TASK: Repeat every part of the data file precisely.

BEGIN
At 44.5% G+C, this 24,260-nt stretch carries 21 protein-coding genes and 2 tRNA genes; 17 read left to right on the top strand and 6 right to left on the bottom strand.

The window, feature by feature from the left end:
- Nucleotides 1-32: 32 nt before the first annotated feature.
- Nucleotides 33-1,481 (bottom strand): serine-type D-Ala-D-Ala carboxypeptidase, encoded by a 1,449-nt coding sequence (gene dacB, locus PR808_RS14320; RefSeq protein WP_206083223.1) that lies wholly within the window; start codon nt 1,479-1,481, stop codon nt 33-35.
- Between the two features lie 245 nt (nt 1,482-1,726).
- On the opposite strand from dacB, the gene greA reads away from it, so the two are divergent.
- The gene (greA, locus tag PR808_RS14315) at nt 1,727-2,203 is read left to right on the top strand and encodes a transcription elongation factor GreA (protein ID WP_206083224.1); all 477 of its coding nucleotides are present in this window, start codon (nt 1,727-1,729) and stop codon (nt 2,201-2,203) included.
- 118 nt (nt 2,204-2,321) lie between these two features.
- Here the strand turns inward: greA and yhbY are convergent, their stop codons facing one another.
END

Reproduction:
At 44.5% G+C, this 24,260-nt stretch carries 21 protein-coding genes and 2 tRNA genes; 17 read left to right on the top strand and 6 right to left on the bottom strand.

The window, feature by feature from the left end:
- Nucleotides 1-32: 32 nt before the first annotated feature.
- Nucleotides 33-1,481 (bottom strand): serine-type D-Ala-D-Ala carboxypeptidase, encoded by a 1,449-nt coding sequence (gene dacB, locus PR808_RS14320; RefSeq protein WP_206083223.1) that lies wholly within the window; start codon nt 1,479-1,481, stop codon nt 33-35.
- Between the two features lie 245 nt (nt 1,482-1,726).
- On the opposite strand from dacB, the gene greA reads away from it, so the two are divergent.
- The gene (greA, locus tag PR808_RS14315) at nt 1,727-2,203 is read left to right on the top strand and encodes a transcription elongation factor GreA (protein ID WP_206083224.1); all 477 of its coding nucleotides are present in this window, start codon (nt 1,727-1,729) and stop codon (nt 2,201-2,203) included.
- 118 nt (nt 2,204-2,321) lie between these two features.
- Here the strand turns inward: greA and yhbY are convergent, their stop codons facing one another.